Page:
Giclee or not to Giclee, that is the question

I don't know how many people know about this process.  It's called "Giclee" - It's a process  where an original piece of 2-D art is reproduced digitally, using an ink jet printer on a piece of paper, even canvas.  For example you make a painting, lets say its a big one.  20ft. X 30ft.  Now, you can take an image of that painting and get it printed on a canvas, 20" x 30", say 30 times. So you have 30 prints of the big one.  Some people take each one of these "prints" and hand sign them or even keep working on it.  As artists there are many types of mediums and processes.  Some artists see this as an opportunity to reach a larger audience and to make more money from there art, because they can sell the prints at a discount and leave the original at a larger price.  Some other artist are disgusted at the idea that an original painting would be duplicated on canvas, after all thats what makes a painting a painting?  The debate is quantified on both sides.  I myself have not gicleed, even when asked by a collector when the original piece had been already sold.  So what do you think Giclee or not to Giclee?

Views: 27

Comment by Deborah S. Hobbs on January 27, 2012 at 5:54pm

This is an interesting topic for sure.  As a digital photographer, and painter I see the process as just another tool, I often digitally manipulate both photos and images of my paintings and when i print on paper or canvass i will often augment either with pastels, oil pastels or paint.  Is a print of a straight photo not "an original" ? is a photo itself a giclee? I also appreciate being able to afford other"s art in this form myself, my budget usually stretch to buy originals.  I can though appreciate a painter who does not make "prints", in a way keeping the art "pure" i guess.....this pro and con could go on quite awhile....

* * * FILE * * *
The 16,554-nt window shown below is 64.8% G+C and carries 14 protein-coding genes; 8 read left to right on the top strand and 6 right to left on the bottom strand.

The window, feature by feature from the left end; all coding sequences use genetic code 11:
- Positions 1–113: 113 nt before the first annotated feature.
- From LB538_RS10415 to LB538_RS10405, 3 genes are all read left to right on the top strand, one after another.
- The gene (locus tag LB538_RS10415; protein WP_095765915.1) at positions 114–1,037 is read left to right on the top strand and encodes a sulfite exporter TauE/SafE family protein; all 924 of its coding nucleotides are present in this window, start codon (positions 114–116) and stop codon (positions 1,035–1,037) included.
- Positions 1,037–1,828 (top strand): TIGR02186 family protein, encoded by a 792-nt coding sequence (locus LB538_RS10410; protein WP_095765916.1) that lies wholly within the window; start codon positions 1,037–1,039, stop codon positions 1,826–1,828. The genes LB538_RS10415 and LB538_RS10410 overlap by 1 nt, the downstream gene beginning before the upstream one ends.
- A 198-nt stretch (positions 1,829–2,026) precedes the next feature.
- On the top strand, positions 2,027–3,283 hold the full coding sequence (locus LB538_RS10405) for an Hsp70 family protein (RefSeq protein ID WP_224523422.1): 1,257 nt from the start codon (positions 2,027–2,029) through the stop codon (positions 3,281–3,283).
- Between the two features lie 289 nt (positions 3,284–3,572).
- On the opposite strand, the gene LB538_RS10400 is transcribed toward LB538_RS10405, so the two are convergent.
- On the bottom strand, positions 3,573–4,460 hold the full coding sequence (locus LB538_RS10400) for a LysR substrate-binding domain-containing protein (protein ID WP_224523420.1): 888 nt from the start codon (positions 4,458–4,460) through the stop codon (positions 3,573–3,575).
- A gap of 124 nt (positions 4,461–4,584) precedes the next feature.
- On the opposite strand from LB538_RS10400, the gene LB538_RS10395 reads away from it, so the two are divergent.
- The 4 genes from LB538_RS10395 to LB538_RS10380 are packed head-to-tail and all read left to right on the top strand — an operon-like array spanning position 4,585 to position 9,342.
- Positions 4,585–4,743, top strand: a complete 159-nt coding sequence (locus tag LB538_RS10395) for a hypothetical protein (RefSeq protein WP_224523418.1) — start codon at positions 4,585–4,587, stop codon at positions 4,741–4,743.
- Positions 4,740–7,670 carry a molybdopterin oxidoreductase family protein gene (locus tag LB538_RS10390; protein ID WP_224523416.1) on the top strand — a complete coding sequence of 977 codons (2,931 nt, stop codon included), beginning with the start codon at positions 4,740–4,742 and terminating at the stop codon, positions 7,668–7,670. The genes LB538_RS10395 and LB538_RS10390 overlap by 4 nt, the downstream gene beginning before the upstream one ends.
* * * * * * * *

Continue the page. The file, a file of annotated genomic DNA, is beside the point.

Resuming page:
Comment by Deborah S. Hobbs on January 30, 2012 at 4:30pm

Well this is a big question.  I have dual  opinions about this myself. My first passion is with oil paints, love the smell, texture etc.  i was also a fan of photography in the days of dark rooms, chemicals etc.  THEN along came computers.  I fought the idea of mixing art and computers at all for a really long time.  THEN I started taking digital pics, wow no film, no developing, instant gratification.  I quickly started fooling around with my scanner and my old prints from my old 33mm Pentax.  Scanning then playing with one image for literally hours, morphing it into multiple different versions.  This led to printing and playing with oil pastels and paints on top of the images, producing what were really one of a kind works of art which I could not have duplicated if i had tried (except for via a print making, giclee).  So long story short there became a merging of all of these tools, I also play with images of my original oil paints, morphing them into what could be an infinite number of versions of the same original.  It was like getting into a raft on a rapid river and going full blast.  This brings us to the whole computer question again.  It has afforded me the opportunity to have a 'dark room" again without the room part.  The computer itself is changing our whole society, our world.  We can do this....and share our work with the world.  We can shop and buy from the whole world from our beds.  This is wrecking havock with the whole retail based economy that I grew up with.  Good/Bad..doesn't really play into the equation, it just is.  So though i still hold valuable my original oil paintings probably higher than the others, i do value this reproduction capability that the prints/giclees give us, as another tool, just as a paint brush.  PLUS yes I can afford to buy more art since the prints are more affordable for me, and I find that for most of the artists I know selling even a card once in awhile gives a boost of hope.   


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